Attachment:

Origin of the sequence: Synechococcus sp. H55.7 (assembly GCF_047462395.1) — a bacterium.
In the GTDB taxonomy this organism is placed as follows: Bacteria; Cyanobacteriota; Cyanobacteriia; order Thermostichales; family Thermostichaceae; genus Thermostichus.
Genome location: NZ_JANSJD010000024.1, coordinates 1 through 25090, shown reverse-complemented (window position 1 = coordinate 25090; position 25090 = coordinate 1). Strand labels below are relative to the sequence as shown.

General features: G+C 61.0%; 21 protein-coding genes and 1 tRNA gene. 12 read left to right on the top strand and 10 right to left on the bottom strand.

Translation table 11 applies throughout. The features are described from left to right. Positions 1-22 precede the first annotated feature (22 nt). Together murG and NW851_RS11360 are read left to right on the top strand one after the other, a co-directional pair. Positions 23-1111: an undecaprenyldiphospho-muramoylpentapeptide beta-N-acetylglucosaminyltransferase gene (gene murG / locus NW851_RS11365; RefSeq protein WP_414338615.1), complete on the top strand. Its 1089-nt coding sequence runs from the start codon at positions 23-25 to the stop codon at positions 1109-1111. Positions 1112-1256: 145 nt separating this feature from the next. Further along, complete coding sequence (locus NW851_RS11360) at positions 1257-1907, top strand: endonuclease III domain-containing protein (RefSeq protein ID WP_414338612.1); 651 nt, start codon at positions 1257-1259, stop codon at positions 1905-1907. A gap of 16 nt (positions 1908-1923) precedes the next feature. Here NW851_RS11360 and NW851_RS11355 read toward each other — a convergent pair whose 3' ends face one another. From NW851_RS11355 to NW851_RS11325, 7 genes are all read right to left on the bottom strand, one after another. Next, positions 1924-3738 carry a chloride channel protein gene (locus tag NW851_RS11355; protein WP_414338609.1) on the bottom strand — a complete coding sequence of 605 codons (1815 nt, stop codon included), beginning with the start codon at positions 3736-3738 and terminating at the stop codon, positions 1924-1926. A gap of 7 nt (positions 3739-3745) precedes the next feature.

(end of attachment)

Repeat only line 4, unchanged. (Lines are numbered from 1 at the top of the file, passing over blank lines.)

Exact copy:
General features: G+C 61.0%; 21 protein-coding genes and 1 tRNA gene. 12 read left to right on the top strand and 10 right to left on the bottom strand.